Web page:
A common economic marketplace that embraces the Baltimore and Washington metropolitan areas has been evolving with particular strength in the past decade, a leading economist said yesterday.

Moreover, Robert R. Nathan told reporters at a symbolically situated Baltimore-Washington International Airport briefing, between the two cities, growing urbanization will fill much of the vast open areas in the region, as has happened in the New York, Los Angeles and Chicago areas.

For now, Nathan added, the existence of diverse and extensive property for all types of development represents one of the premiere attractions of the combined Baltimore-Washington "common market," in terms of population the fourth-largest urban concentrattion in America.

Noting, for example, that Prince George's County still has 41 percent of its land undeveloped, Nathan said the region's land "is not confined to narrow corridors or obstructed by natural barriers . . . is distrubited widely throughout the region" to meet such needs as access to the sea, air or rail transport, industrial-business service concentration, research and technology skills, consumer markets and government centers.

And the land is not merely open space but acreage served by water, disposal service, elecric power and natural gas.

Other factors cited in the study as major attractions of this region for outside employers include an unusually mobile, large and diverse labor force -- skilled professionals and blue collar workers -- and central city rehabilitation of both Baltimore and Washington, the two points of greatest density.

Nathan's consulting firm in Washington, Robert R. Nathan Associates Inc., reached these conclusions in the first detailed economic analysis of the common market.

The latest study was commissioned by the Washington/Baltimore Regional Association, an organization of business leaders in the two metropolitan areas that is seeking to promote economic development and new jobs throughout the broad market which covers some 6,300 square miles in 15 counties and 22 political jurisdictions of Maryland, Virginia and D.C.

"Two metropolitan areas so large and so close in proximty cannot help but interact on each other," the report stated. "It is mutually advantageous that the economies of Baltimore and Washington are to a large extent complementary rather than duplicative or competitive. This may be the most compelling basis for the linkage of the areas in meaningful economic terms. The resources of one area reinforce and enhance the economy of the other."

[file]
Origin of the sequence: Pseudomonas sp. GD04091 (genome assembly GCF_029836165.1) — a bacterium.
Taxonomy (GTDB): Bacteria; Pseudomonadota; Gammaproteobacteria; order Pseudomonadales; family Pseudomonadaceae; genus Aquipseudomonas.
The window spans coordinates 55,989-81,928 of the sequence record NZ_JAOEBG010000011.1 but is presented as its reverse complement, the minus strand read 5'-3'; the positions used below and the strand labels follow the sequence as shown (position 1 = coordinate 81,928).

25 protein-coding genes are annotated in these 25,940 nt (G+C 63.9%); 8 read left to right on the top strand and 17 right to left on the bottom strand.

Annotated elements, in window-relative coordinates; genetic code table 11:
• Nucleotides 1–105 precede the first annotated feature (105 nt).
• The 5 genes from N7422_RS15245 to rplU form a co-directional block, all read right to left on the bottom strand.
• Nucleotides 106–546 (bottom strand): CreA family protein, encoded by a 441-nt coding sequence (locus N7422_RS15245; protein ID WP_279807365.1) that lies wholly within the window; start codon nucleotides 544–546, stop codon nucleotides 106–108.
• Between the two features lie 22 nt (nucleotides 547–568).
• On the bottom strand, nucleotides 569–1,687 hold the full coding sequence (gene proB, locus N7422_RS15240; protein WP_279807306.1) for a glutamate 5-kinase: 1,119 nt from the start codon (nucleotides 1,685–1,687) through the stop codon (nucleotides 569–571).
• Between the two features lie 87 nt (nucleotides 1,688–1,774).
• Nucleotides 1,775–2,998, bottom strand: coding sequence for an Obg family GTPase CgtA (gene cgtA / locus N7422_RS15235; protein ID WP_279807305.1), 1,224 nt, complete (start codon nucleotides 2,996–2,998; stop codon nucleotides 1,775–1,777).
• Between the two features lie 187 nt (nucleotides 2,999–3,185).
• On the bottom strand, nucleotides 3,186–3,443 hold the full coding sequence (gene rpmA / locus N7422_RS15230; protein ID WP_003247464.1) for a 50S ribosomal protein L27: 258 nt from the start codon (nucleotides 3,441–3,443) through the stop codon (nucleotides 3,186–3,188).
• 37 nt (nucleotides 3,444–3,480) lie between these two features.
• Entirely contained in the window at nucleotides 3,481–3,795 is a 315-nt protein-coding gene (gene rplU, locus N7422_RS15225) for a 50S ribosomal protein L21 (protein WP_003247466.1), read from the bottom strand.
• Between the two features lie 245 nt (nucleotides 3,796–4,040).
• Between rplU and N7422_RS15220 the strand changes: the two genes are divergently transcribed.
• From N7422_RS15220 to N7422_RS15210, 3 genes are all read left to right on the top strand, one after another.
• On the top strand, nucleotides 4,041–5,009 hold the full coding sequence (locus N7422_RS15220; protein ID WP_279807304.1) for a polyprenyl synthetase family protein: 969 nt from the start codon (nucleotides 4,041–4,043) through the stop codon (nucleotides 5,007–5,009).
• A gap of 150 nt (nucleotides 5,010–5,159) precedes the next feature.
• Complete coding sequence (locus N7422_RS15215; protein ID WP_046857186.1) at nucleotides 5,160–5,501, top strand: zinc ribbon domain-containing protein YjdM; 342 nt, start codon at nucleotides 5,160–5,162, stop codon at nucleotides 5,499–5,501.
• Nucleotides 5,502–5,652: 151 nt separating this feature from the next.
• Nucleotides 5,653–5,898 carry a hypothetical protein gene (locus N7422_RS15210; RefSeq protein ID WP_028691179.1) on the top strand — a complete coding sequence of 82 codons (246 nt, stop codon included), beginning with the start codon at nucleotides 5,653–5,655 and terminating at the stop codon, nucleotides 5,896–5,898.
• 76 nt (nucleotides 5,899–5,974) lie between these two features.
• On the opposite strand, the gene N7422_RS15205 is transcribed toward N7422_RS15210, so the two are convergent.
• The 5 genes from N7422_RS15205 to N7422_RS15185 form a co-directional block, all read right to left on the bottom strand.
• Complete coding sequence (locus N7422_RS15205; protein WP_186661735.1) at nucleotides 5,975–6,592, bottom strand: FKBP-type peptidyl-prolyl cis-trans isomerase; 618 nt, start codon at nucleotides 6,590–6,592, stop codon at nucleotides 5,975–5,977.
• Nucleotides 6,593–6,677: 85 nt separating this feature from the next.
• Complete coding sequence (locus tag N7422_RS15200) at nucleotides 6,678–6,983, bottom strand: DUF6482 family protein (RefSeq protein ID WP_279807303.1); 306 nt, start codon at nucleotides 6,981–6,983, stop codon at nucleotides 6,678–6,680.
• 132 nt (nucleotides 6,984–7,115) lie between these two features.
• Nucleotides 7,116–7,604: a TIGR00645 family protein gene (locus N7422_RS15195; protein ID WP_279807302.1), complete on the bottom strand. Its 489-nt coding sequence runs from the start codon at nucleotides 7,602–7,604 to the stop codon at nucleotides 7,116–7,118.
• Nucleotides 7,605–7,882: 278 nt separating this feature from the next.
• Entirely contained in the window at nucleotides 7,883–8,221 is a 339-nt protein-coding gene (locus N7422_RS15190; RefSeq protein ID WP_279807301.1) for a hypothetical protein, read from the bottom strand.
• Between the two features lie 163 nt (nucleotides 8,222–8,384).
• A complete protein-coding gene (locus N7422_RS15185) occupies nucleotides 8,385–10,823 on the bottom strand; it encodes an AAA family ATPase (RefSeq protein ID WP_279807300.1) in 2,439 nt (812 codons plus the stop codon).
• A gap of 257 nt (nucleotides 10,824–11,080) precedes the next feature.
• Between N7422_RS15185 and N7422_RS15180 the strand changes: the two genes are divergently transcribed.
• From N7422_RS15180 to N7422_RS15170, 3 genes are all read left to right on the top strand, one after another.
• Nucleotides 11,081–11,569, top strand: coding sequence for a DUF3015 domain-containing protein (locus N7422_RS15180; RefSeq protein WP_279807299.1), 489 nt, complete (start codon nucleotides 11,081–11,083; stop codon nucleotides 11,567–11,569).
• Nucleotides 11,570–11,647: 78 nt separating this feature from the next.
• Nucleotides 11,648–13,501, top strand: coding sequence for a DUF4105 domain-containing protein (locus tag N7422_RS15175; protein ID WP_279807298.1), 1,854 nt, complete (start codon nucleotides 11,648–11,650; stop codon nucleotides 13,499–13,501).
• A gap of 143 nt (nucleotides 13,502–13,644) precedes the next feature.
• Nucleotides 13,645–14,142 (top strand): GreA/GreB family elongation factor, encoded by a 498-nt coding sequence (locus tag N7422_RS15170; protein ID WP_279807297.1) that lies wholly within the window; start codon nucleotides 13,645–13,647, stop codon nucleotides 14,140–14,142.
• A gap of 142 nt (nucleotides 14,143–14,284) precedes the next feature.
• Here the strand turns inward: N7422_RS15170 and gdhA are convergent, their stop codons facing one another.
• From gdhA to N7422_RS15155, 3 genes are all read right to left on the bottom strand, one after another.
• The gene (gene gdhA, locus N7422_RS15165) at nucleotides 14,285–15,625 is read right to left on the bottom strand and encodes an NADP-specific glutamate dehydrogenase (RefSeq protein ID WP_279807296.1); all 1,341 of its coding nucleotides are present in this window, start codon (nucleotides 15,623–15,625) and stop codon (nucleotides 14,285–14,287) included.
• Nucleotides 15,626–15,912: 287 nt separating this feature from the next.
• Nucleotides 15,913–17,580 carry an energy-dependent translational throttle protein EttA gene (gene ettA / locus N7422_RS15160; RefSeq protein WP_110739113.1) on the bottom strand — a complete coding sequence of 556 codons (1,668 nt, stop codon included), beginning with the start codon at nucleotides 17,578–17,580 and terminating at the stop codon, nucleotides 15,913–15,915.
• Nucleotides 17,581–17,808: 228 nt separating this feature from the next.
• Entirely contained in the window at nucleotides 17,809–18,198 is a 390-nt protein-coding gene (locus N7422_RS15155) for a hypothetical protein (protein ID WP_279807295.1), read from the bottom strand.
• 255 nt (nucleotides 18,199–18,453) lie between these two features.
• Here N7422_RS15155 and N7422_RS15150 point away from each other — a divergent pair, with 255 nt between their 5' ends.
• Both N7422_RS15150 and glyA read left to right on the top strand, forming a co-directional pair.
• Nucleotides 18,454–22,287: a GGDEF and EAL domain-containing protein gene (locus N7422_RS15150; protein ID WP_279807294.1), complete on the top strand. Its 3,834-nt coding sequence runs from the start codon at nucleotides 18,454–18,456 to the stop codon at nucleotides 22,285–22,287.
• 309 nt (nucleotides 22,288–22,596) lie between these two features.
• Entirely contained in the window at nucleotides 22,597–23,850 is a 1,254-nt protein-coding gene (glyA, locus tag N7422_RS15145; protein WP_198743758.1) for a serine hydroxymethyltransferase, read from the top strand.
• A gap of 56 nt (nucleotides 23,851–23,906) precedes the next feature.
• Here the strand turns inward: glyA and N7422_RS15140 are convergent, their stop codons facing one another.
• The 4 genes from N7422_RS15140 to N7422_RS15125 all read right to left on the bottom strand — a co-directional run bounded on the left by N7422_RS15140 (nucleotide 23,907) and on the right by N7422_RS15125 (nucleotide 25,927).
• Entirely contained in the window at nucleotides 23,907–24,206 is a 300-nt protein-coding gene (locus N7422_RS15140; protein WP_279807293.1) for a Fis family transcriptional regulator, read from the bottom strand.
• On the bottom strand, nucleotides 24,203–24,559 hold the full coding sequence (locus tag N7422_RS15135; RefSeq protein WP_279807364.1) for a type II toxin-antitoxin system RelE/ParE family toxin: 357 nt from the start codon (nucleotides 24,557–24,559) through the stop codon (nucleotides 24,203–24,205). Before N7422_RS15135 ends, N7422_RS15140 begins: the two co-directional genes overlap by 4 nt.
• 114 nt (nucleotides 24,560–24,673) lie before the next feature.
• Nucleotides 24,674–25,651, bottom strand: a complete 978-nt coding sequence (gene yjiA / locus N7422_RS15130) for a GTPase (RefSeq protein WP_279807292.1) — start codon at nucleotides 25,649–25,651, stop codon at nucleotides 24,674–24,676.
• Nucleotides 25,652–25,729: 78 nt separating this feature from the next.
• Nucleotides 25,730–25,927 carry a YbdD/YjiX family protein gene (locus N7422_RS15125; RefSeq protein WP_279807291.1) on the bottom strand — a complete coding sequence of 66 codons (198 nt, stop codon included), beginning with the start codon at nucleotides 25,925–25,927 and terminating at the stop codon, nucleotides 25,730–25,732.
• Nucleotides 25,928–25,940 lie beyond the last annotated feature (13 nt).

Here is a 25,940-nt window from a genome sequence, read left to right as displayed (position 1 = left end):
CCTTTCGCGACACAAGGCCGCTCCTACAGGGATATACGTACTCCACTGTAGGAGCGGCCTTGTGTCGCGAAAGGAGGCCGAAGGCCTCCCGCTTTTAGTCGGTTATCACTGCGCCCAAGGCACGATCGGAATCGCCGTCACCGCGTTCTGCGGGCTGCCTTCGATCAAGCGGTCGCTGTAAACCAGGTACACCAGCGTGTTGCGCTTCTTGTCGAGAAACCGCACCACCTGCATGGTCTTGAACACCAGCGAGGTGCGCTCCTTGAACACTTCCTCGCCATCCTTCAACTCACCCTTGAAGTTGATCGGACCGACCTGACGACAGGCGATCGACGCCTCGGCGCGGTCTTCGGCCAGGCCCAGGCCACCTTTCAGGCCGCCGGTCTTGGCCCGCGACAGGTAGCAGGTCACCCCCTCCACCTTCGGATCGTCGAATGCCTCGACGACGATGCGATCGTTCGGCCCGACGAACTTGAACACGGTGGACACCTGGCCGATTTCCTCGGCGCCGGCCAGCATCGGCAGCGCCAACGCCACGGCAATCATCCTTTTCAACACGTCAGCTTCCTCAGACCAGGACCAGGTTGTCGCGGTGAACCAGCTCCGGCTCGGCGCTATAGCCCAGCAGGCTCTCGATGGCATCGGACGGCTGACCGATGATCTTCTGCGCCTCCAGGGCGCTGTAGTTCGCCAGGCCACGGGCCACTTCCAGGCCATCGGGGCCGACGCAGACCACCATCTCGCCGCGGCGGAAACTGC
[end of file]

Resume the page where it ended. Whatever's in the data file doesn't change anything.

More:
The marketplace which Nathan surveyed has a population of more than 5 million persons, ranking Baltimore-Washington behind only New York, Los Angeles and Chicago. But in many other measures, the common market surpasses competing regions. In terms of affluence, for example, spendable income is growing more rapidly than in any urban area and median household incomes are the highest. The total value of all commercial construction exceeds all other areas and there are more scientists and engneers per 10,000 population (107,7 vs 72.8 in the second-ranked area. San Francisco- /Oakland).

The paramount question still unanswered is whether the natural develoment of the regional economic market, encompassing such diverse political jurisdictions, will move forward haphazardly or under guidance of cooperative government and private-sector planning. To date, individual jurisdictions appear to be going their own way and many business people in Washington and Baltimore are not convinced that there is anything to gain by joining forces with another community, 37 miles up or down the parkway.

Nathan pointed out that untold amounts of sewage and wastes are being dumped in Chesapeake Bay, a vast regional resource and a process that must be reversed. "Only joint efforts and a regional approach can be effective in coping with environmental concerns . . . water supply and sewage, land use and development, transportation, utilities and education must be addressed in coordinated manner in order to maximize the benefits and minimize the disadvantages that are the consequences of density and growth," he stated.

What is clear, Nathan emphasized, is that even without planning, economic interdependance of this region's 5 million residents has developed measurably and forces underlying regional business development will be "even stronger in the years to come."